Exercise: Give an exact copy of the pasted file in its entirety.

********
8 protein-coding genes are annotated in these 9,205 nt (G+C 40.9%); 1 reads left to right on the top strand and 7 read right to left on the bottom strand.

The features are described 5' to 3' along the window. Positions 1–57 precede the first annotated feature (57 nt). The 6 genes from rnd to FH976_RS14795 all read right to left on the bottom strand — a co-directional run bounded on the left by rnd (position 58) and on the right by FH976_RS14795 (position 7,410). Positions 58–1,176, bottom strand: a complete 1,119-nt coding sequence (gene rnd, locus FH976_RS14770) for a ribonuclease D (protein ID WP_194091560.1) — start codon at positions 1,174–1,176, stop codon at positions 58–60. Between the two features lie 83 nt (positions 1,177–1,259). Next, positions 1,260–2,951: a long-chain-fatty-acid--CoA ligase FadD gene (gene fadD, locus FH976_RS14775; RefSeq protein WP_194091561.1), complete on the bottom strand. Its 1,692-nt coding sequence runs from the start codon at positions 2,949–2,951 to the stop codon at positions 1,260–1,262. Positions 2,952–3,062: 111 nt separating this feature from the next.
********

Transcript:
8 protein-coding genes are annotated in these 9,205 nt (G+C 40.9%); 1 reads left to right on the top strand and 7 read right to left on the bottom strand.

The features are described 5' to 3' along the window. Positions 1–57 precede the first annotated feature (57 nt). The 6 genes from rnd to FH976_RS14795 all read right to left on the bottom strand — a co-directional run bounded on the left by rnd (position 58) and on the right by FH976_RS14795 (position 7,410). Positions 58–1,176, bottom strand: a complete 1,119-nt coding sequence (gene rnd, locus FH976_RS14770) for a ribonuclease D (protein ID WP_194091560.1) — start codon at positions 1,174–1,176, stop codon at positions 58–60. Between the two features lie 83 nt (positions 1,177–1,259). Next, positions 1,260–2,951: a long-chain-fatty-acid--CoA ligase FadD gene (gene fadD, locus FH976_RS14775; RefSeq protein WP_194091561.1), complete on the bottom strand. Its 1,692-nt coding sequence runs from the start codon at positions 2,949–2,951 to the stop codon at positions 1,260–1,262. Positions 2,952–3,062: 111 nt separating this feature from the next.